Montemayor's Diana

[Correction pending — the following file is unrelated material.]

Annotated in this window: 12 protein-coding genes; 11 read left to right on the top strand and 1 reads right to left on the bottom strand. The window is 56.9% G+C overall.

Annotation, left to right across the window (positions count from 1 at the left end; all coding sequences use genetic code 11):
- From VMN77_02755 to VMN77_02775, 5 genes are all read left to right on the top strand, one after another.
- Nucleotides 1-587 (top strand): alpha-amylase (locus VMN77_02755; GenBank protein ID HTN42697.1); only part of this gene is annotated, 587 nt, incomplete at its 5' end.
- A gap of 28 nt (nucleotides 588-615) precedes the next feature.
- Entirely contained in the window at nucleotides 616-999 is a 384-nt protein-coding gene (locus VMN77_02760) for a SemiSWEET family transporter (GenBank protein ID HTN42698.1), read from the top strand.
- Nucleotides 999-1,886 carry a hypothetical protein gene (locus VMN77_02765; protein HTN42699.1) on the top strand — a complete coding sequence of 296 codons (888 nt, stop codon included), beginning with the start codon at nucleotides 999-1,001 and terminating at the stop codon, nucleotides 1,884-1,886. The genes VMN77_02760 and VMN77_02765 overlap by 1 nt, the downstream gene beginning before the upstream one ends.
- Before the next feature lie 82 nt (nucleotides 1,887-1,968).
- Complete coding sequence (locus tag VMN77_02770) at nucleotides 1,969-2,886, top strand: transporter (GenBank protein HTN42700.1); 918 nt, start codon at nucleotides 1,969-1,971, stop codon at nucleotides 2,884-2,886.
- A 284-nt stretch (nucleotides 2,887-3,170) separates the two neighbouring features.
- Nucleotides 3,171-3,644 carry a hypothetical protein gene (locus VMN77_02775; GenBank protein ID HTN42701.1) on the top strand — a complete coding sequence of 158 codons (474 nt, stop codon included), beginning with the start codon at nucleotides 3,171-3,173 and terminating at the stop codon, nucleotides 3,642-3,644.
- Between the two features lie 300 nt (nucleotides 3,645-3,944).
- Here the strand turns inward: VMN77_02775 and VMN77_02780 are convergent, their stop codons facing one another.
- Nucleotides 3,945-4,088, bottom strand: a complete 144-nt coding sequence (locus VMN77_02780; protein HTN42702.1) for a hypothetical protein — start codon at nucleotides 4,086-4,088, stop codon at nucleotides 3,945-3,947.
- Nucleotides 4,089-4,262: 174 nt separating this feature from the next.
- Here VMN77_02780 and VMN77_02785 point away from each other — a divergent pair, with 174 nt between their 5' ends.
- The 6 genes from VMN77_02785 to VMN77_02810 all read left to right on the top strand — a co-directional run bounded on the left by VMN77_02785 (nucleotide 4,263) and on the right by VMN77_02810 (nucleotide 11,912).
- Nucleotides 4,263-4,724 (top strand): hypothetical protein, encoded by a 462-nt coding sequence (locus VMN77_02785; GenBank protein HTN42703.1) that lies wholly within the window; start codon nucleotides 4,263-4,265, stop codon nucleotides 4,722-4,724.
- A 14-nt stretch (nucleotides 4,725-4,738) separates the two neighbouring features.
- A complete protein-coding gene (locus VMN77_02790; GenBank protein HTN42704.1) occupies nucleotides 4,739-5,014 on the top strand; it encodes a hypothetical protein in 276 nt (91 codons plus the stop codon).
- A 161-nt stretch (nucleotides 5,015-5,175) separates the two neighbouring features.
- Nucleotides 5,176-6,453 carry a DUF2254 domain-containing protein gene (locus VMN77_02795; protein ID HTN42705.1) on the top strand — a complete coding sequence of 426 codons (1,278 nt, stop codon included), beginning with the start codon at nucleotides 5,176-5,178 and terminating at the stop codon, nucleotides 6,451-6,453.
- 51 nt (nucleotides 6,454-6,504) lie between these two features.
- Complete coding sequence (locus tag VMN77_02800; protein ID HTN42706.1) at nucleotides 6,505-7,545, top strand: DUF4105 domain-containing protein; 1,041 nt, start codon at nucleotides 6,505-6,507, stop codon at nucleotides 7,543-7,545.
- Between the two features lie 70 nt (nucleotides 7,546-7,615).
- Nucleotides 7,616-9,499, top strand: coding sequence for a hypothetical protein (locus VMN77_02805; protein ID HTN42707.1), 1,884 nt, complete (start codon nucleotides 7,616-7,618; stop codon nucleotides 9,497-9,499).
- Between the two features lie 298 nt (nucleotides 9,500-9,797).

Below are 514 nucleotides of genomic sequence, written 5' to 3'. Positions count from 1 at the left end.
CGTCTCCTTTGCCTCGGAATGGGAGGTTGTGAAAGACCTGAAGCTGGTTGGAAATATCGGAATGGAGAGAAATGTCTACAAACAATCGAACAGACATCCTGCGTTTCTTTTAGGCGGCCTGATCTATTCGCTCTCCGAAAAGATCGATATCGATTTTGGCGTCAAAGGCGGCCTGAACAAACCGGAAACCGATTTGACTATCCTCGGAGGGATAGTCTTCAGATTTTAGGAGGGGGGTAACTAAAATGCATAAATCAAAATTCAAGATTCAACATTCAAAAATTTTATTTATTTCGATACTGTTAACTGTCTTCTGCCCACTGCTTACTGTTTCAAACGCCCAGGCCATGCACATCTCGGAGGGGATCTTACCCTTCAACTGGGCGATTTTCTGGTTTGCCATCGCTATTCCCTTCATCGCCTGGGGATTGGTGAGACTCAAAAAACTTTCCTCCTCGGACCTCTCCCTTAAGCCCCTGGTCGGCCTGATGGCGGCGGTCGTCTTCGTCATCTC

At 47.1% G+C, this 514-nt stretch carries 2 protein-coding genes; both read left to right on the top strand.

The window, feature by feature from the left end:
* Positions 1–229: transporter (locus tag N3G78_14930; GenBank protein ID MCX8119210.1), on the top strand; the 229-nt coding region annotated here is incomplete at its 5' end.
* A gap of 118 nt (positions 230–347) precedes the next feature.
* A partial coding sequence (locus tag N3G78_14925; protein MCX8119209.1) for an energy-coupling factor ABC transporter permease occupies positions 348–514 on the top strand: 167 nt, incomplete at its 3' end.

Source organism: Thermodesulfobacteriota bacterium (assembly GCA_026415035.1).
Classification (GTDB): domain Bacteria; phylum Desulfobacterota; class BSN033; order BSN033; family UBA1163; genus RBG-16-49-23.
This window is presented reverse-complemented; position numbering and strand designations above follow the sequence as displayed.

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the ioy that they perceiued by her milde eies and countenance did warrant them from danger, and being come to them, she went presently to the Shepherdesse Belisa, and imbracing her with great ioy and gladnes, saide thus vnto her. If thou knewest from whom this imbracement came, thou wouldst with greater content (faire Shepherdesse) receiue it then now thou dost. It can come from no part faire Nymph (said she) where I may more ioyfully accept it, then from thine owne selfe, since he, from whom with the supre most ioy in the world I should entertaine it, is not now in the world: And I would desire to liue no longer, if I were now altogither depriued of the content, that this miserable life may at some times affoorde me, which onely I account, faire Nymph, thy friendly and gracious companie. This life (saide Polydora) from henceforth I hope thou shalt enioy with more content then thou canst imagine: And bicause thou maist knowe how, let vs sit vnder the shade of this greene Sicamour, and I will acquaint thee with such matters, as shall reuiue thy spirits, and decaied soule.Belisa, and the Nymphes sat them downe taking Polydora in the mids, who said to Belisa. Tell me (faire Shepherdesse) how certaine art thou of the death of Arsenius and of Arsileus? Belisa vnable to stop the sudden eruption of her violent teares, answered. So certaine, as one that beheld that tragi∣call spectacle with her owne eies, the one shot thorow with an arrowe, the other killing himselfe with his owne Faulchion. But what wilt thou say to one, that will tell thee, that these two, whom thou didst see dead, are aliue, and in perfect health? Her would I answere (saide Belisa) that told me this, that she had a desire to renew my teares, and to bring those to my thoughts againe, whose remembrance is my death, or that she tooke a delight to sport her selfe with my greefes. I am certaine (saide Polydora) thou thinkest not so of me, for thou knowest how thy cares haue touched me neerer then any other, to whom thou didst euer impart them. But tell me what is that Shepherd of thy towne, that is called Alfeus. The greatest Coniu∣rer (said Belisa) and the most cunning Magician that is (I thinke) in Europe, who did once fondly spend his time in louing and seruing me. He is a man (faire Nymph) whose dealing and conuersation is altogether with Diuels, which he makes to take such shapes vpon them as he list himselfe, so that many times thou wouldst thinke, thou wert talking with thy familiar acquaintance (into whose shape he transformeth some spirit or other) when indeede thou art talking with a very Diuell. Thou must therefore knowe faire Shepherdesse (saide Polydora) that the same Alfeus with his enchantments and diuellish deuises hath beene the cause of the deceite, wherein hitherto thou hast liued, and of the infinite teares, that for the same thou hast pow∣red forth, bicause knowing that Arsileuswas to speake with thee that night (as it was concluded betweene you) he caused two spirits to take the shapes of Arsileus and his father vpon them. And Arsileus desiring to talke with thee, effected that, that should fall out, which with thine eies thou didst that night beholde. Bicause thinking they were dead, thou mightest despaire and kill thy selfe, or do that (at the least) which thou hast already done. When Belisa heard what faire Polydora did tell her, she was so farre beside her-selfe, that for a while she could not speake one word, but comming to her-selfe again, she said vnto her. Thou hast told me (faire Nymph) strange things, if my sorrow woulde giue me leaue to beleeue them. By that loue which (thou saiest) thou dost beare me, tell me (I beseech thee) how thou knowest it, or of whom thou hast vnderstoode that those two, which I sawe dead before mine eies, were not Arsenius and Arsileus? Of no other saide Polydora, but of Arsileus himselfe. What, of Arsileus, saide Belisa? Is it possible that my Arsileus doth liue,


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